Q: What is “night-vision equipment”?
A: An electronic or battery-powered device that enhances a person’s ability to see in the dark.
Q: What is “artificial light”?
A: An artificial light or lighting device that projects lumination for an unaided eye.
Q: Are there exceptions for raccoon hunting with dogs at night?
A: Yes, residents may use a handheld light while on foot to take raccoons after being treed by dogs. No nonresident may use a dog as an aid in taking raccoons.
Q: Are there exceptions for landowners and their guests?
A: Yes, several exceptions allow a landowner and others to hunt at night provided the restrictions found in state law on land area, weapons, age of individual, species, and accompaniment are followed.
(1) A person who owns or occupies land and up to two guests accompanying the person may use artificial light and night vision equipment on the person’s land to take jackrabbits, coyotes, beavers during its hunting season, foxes, raccoons, opossums, badgers, skunks, and rodents, provided they use:
a. A shotgun and shotshells; or
b. A firearm and a cartridge having a bullet diameter of less than .225 inches;
2) If a person who is at least 18 years of age owns or occupies land, that person may grant
permission for up to two guests to hunt unaccompanied on that person’s land for jackrabbits, coyotes, beaver during its season, foxes, raccoons, opossums, badgers, skunks, and rodents, and such guests may use night vision equipment, provided they use:
a. A shotgun and shotshells; or
b. A firearm and a cartridge having a bullet diameter of less than .225 inches.
Part three of Q &A.
Q: What about the use of lights while trapping?
A: A person may use a handheld light while on foot to engage in lawful trapping activity and take trapped fur-bearing animals.
Q: Is night hunting allowed on lands owned, leased, or managed by the Department of Game, Fish, and Parks?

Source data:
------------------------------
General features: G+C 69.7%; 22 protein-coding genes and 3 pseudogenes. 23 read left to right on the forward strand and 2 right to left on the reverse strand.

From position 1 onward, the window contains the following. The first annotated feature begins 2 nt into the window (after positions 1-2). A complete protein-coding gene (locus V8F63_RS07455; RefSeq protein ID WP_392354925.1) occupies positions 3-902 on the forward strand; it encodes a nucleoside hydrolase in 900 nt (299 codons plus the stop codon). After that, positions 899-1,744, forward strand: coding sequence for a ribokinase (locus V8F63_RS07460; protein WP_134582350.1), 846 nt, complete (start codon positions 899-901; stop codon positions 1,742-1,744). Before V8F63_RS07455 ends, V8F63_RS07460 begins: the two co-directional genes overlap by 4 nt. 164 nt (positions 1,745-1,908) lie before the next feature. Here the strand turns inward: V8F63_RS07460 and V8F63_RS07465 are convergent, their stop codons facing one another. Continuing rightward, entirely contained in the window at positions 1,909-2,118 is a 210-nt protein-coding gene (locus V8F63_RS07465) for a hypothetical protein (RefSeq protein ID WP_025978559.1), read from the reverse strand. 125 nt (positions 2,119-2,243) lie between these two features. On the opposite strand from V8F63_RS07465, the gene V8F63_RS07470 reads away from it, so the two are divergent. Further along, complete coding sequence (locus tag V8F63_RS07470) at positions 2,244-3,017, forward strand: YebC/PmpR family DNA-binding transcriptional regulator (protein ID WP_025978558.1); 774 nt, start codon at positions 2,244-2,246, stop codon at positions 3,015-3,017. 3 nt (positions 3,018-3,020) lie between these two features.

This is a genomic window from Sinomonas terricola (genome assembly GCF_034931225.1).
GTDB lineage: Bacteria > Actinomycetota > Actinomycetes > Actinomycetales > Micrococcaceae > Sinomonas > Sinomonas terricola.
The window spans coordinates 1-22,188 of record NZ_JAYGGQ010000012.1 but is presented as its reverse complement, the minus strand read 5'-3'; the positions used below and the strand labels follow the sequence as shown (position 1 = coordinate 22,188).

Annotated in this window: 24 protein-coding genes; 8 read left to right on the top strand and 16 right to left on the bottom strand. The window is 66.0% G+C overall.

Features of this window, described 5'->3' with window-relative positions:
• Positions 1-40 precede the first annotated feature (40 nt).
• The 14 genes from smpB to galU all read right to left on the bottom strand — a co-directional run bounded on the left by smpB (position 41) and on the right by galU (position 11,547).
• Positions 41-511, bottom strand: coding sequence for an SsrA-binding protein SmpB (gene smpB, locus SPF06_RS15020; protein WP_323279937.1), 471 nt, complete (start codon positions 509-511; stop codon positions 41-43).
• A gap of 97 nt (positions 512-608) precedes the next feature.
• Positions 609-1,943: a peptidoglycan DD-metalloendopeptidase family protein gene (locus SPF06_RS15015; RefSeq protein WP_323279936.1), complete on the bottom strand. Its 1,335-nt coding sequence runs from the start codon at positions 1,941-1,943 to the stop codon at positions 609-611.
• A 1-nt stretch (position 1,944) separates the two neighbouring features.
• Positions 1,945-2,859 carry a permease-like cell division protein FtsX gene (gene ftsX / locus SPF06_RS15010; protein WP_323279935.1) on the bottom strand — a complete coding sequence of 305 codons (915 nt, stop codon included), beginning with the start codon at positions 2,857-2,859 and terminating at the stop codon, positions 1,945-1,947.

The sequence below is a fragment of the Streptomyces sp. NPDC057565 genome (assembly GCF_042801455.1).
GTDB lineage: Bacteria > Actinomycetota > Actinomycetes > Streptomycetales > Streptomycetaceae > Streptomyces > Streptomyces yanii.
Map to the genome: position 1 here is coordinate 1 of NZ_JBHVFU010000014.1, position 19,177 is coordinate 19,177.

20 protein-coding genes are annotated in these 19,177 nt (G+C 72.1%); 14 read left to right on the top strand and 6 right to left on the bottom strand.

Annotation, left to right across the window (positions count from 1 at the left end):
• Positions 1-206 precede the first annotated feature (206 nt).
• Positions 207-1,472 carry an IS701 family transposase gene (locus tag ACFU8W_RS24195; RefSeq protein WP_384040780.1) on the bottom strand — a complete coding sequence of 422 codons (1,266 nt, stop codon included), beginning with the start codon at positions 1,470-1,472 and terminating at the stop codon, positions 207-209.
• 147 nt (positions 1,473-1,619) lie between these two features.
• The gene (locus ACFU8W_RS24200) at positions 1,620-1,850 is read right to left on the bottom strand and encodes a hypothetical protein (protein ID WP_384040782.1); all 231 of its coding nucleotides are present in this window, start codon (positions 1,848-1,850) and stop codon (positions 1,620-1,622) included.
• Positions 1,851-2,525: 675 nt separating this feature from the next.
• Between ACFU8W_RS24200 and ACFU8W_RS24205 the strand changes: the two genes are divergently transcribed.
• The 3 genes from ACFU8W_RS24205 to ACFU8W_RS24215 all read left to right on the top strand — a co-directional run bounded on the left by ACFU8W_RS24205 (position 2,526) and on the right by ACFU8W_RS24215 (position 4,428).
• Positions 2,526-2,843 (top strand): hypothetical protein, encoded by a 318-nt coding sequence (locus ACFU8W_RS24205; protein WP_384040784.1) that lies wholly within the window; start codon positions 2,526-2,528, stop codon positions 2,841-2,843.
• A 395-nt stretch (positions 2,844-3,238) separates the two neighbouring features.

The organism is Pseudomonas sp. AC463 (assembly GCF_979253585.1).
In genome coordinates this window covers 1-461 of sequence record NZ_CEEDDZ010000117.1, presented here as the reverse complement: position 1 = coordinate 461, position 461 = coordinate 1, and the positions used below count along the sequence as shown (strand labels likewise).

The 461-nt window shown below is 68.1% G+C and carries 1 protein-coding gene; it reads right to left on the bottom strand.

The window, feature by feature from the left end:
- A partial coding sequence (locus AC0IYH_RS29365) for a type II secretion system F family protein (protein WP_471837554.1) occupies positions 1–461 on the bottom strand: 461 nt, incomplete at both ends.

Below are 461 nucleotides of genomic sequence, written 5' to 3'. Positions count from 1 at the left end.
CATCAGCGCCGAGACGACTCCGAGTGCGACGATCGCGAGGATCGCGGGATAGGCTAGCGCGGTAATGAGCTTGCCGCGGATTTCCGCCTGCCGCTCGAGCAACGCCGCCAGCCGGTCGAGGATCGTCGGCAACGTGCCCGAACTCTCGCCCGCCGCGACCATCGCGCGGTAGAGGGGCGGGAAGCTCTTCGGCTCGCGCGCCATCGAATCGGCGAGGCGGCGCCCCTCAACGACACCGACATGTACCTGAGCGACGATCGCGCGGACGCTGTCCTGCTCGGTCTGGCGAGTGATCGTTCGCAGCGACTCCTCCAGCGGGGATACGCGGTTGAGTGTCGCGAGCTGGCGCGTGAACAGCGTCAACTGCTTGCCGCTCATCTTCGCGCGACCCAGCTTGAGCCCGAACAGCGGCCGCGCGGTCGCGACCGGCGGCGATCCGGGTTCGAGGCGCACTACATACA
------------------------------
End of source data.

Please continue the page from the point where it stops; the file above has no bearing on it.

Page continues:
A: No, the Department does not grant permission for individuals to use artificial light/night vision on GFP-owned, managed, or leased properties. It is not illegal to hunt unprotected species and predators/varmints at night using only ambient light/moonlight or for a person to use a handheld light while on foot to take raccoons after dogs have treed them.
Q: What about Walk-In Areas?
A: No, the Department leases exclusive hunting rights through a contract with the landowner and does not grant permission for individuals to use artificial light/night vision on Walk-In Areas.
Q: What about other publicly owned lands; state or federal?
A: Night hunting with the aid of artificial light or night vision is prohibited in these other areas.
Q: Can I use a spotlight or other artificial light to locate animals if I don’t have any weapons along?
A: Unless an individual qualifies under one of the exceptions as mentioned earlier, it is illegal to cast the rays of a spotlight, or any artificial light other than a motor vehicle headlight, into any field, pasture, woodland, forest, or prairie to spot or locate any wild animal between 10 p.m. and sunrise, from September 1 through January 31. Outside of these timeframes, it is permissible to use any artificial light to locate animals provided you do not possess or control a firearm, bow, or other implement by which an animal could be killed.
Coyote hunting in South Dakota: Accessible game areas.
Game Production Areas (GPAs) enhanced for accessibility will permit access with all-terrain vehicles or other vehicles on special designated roads and trails for individuals who have obtained a disabled hunter permit.
Due to safety concerns, potential fire danger, and protecting and maintaining wildlife habitat, vehicles are not allowed to travel off trails, except for a direct trail line to retrieve downed game.
Any passengers in or on the disabled hunter’s permittee’s vehicle must be non-hunters, and all firearms must be fully cased and unloaded while the vehicle is in motion or in transit. The access vehicle must come to a complete stop with the motor turned off while aiming, firing, or shooting a weapon. Disabled hunter permittees cannot use vehicles to retrieve game for other hunters and cannot use vehicles to chase, harass, pursue or intercept wildlife.
Accessible trails and hunting blinds have been selected for ease of access to adequate pull-off areas. They are located in areas where a person will likely view various wildlife and game species. Please be aware that such public hunting areas will expose disabled hunters or other persons with physical disabilities to various degrees of physical risk. Additionally, due to the variability of the terrain and topographical conditions in these areas, not all parts of these GPAs will be entirely accessible to hunters with disabilities.
Please remember, these public hunting areas are unattended, and there is little chance GFP personnel would be in the local area in the event of an accident or if emergency assistance is needed. It is the hunter’s responsibility and right to decide if these areas are safe for their use and so will need to judge their own ability to safely access and use these areas.